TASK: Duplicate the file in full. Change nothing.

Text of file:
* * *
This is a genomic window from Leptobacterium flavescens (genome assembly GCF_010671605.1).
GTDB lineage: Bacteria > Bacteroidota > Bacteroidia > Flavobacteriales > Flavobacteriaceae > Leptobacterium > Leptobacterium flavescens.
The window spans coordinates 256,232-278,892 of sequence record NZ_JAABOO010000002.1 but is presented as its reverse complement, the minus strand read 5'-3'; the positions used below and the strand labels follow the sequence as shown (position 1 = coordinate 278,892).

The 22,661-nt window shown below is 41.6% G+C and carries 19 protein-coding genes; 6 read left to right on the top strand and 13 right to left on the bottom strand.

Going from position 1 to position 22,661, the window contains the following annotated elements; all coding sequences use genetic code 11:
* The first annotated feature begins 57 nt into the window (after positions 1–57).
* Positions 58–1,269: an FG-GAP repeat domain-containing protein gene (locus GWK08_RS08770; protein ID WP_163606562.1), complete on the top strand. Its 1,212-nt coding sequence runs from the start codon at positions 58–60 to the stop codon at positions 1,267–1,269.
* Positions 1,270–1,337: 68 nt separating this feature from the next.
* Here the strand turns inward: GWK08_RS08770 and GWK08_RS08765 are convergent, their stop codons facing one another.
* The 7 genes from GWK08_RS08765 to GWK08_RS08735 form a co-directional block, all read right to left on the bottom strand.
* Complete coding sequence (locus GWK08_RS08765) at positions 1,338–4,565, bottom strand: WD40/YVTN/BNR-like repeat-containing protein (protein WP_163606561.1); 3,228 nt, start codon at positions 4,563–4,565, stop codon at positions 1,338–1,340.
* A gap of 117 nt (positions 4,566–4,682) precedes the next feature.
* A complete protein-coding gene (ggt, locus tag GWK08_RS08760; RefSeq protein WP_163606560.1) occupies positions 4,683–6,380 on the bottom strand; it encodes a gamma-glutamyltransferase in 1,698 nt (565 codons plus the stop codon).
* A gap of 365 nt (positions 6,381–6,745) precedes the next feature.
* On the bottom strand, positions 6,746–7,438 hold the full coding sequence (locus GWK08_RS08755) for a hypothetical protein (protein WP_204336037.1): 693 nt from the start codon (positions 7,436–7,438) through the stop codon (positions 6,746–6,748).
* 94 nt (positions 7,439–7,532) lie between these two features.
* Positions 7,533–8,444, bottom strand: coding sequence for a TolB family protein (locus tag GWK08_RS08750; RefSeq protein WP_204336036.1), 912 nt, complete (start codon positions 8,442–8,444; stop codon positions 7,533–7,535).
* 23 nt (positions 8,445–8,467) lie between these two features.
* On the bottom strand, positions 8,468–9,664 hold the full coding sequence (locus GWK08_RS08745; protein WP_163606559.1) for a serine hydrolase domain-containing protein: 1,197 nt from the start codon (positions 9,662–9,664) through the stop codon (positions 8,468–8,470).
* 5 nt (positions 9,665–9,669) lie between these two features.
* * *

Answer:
This is a genomic window from Leptobacterium flavescens (genome assembly GCF_010671605.1).
GTDB lineage: Bacteria > Bacteroidota > Bacteroidia > Flavobacteriales > Flavobacteriaceae > Leptobacterium > Leptobacterium flavescens.
The window spans coordinates 256,232-278,892 of sequence record NZ_JAABOO010000002.1 but is presented as its reverse complement, the minus strand read 5'-3'; the positions used below and the strand labels follow the sequence as shown (position 1 = coordinate 278,892).

The 22,661-nt window shown below is 41.6% G+C and carries 19 protein-coding genes; 6 read left to right on the top strand and 13 right to left on the bottom strand.

Going from position 1 to position 22,661, the window contains the following annotated elements; all coding sequences use genetic code 11:
* The first annotated feature begins 57 nt into the window (after positions 1–57).
* Positions 58–1,269: an FG-GAP repeat domain-containing protein gene (locus GWK08_RS08770; protein ID WP_163606562.1), complete on the top strand. Its 1,212-nt coding sequence runs from the start codon at positions 58–60 to the stop codon at positions 1,267–1,269.
* Positions 1,270–1,337: 68 nt separating this feature from the next.
* Here the strand turns inward: GWK08_RS08770 and GWK08_RS08765 are convergent, their stop codons facing one another.
* The 7 genes from GWK08_RS08765 to GWK08_RS08735 form a co-directional block, all read right to left on the bottom strand.
* Complete coding sequence (locus GWK08_RS08765) at positions 1,338–4,565, bottom strand: WD40/YVTN/BNR-like repeat-containing protein (protein WP_163606561.1); 3,228 nt, start codon at positions 4,563–4,565, stop codon at positions 1,338–1,340.
* A gap of 117 nt (positions 4,566–4,682) precedes the next feature.
* A complete protein-coding gene (ggt, locus tag GWK08_RS08760; RefSeq protein WP_163606560.1) occupies positions 4,683–6,380 on the bottom strand; it encodes a gamma-glutamyltransferase in 1,698 nt (565 codons plus the stop codon).
* A gap of 365 nt (positions 6,381–6,745) precedes the next feature.
* On the bottom strand, positions 6,746–7,438 hold the full coding sequence (locus GWK08_RS08755) for a hypothetical protein (protein WP_204336037.1): 693 nt from the start codon (positions 7,436–7,438) through the stop codon (positions 6,746–6,748).
* 94 nt (positions 7,439–7,532) lie between these two features.
* Positions 7,533–8,444, bottom strand: coding sequence for a TolB family protein (locus tag GWK08_RS08750; RefSeq protein WP_204336036.1), 912 nt, complete (start codon positions 8,442–8,444; stop codon positions 7,533–7,535).
* 23 nt (positions 8,445–8,467) lie between these two features.
* On the bottom strand, positions 8,468–9,664 hold the full coding sequence (locus GWK08_RS08745; protein WP_163606559.1) for a serine hydrolase domain-containing protein: 1,197 nt from the start codon (positions 9,662–9,664) through the stop codon (positions 8,468–8,470).
* 5 nt (positions 9,665–9,669) lie between these two features.